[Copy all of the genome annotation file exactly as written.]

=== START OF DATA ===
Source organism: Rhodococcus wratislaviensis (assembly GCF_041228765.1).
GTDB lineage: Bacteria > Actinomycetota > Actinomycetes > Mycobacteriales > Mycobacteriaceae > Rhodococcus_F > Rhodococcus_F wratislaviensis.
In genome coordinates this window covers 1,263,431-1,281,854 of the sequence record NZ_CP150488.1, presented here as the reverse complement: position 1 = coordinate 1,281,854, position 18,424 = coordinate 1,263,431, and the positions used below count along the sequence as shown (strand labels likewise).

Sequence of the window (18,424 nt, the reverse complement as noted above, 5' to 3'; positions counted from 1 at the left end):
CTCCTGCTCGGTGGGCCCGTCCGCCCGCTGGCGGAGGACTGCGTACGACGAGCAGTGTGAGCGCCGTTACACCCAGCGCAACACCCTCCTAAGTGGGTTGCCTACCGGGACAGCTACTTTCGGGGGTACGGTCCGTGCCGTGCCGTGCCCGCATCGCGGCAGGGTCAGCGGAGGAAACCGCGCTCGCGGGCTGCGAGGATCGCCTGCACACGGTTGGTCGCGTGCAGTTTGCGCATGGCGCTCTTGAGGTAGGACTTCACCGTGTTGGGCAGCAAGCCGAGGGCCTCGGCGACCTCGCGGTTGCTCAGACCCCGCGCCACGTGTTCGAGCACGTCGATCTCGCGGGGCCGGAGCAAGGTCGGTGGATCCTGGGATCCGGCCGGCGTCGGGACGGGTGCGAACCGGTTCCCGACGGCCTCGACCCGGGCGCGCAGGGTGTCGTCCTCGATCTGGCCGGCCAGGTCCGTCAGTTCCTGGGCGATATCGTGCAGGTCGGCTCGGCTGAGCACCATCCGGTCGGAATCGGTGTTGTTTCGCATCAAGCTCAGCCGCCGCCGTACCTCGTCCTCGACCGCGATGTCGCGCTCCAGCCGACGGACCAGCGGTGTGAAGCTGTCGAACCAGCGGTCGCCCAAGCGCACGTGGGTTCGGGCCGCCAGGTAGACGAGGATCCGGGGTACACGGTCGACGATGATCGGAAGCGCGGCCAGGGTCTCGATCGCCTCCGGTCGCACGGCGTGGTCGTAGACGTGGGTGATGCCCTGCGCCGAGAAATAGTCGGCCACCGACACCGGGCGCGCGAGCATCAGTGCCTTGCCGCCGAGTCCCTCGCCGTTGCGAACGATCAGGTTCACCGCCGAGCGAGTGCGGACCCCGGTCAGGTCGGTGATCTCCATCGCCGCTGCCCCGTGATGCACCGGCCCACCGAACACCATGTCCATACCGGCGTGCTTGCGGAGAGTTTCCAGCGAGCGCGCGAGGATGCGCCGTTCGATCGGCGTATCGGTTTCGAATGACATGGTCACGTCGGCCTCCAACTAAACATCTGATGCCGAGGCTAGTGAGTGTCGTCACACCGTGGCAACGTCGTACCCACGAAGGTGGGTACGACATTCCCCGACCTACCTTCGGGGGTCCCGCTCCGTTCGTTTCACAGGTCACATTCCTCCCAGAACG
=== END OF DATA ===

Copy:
Source organism: Rhodococcus wratislaviensis (assembly GCF_041228765.1).
GTDB lineage: Bacteria > Actinomycetota > Actinomycetes > Mycobacteriales > Mycobacteriaceae > Rhodococcus_F > Rhodococcus_F wratislaviensis.
In genome coordinates this window covers 1,263,431-1,281,854 of the sequence record NZ_CP150488.1, presented here as the reverse complement: position 1 = coordinate 1,281,854, position 18,424 = coordinate 1,263,431, and the positions used below count along the sequence as shown (strand labels likewise).

Sequence of the window (18,424 nt, the reverse complement as noted above, 5' to 3'; positions counted from 1 at the left end):
CTCCTGCTCGGTGGGCCCGTCCGCCCGCTGGCGGAGGACTGCGTACGACGAGCAGTGTGAGCGCCGTTACACCCAGCGCAACACCCTCCTAAGTGGGTTGCCTACCGGGACAGCTACTTTCGGGGGTACGGTCCGTGCCGTGCCGTGCCCGCATCGCGGCAGGGTCAGCGGAGGAAACCGCGCTCGCGGGCTGCGAGGATCGCCTGCACACGGTTGGTCGCGTGCAGTTTGCGCATGGCGCTCTTGAGGTAGGACTTCACCGTGTTGGGCAGCAAGCCGAGGGCCTCGGCGACCTCGCGGTTGCTCAGACCCCGCGCCACGTGTTCGAGCACGTCGATCTCGCGGGGCCGGAGCAAGGTCGGTGGATCCTGGGATCCGGCCGGCGTCGGGACGGGTGCGAACCGGTTCCCGACGGCCTCGACCCGGGCGCGCAGGGTGTCGTCCTCGATCTGGCCGGCCAGGTCCGTCAGTTCCTGGGCGATATCGTGCAGGTCGGCTCGGCTGAGCACCATCCGGTCGGAATCGGTGTTGTTTCGCATCAAGCTCAGCCGCCGCCGTACCTCGTCCTCGACCGCGATGTCGCGCTCCAGCCGACGGACCAGCGGTGTGAAGCTGTCGAACCAGCGGTCGCCCAAGCGCACGTGGGTTCGGGCCGCCAGGTAGACGAGGATCCGGGGTACACGGTCGACGATGATCGGAAGCGCGGCCAGGGTCTCGATCGCCTCCGGTCGCACGGCGTGGTCGTAGACGTGGGTGATGCCCTGCGCCGAGAAATAGTCGGCCACCGACACCGGGCGCGCGAGCATCAGTGCCTTGCCGCCGAGTCCCTCGCCGTTGCGAACGATCAGGTTCACCGCCGAGCGAGTGCGGACCCCGGTCAGGTCGGTGATCTCCATCGCCGCTGCCCCGTGATGCACCGGCCCACCGAACACCATGTCCATACCGGCGTGCTTGCGGAGAGTTTCCAGCGAGCGCGCGAGGATGCGCCGTTCGATCGGCGTATCGGTTTCGAATGACATGGTCACGTCGGCCTCCAACTAAACATCTGATGCCGAGGCTAGTGAGTGTCGTCACACCGTGGCAACGTCGTACCCACGAAGGTGGGTACGACATTCCCCGACCTACCTTCGGGGGTCCCGCTCCGTTCGTTTCACAGGTCACATTCCTCCCAGAACG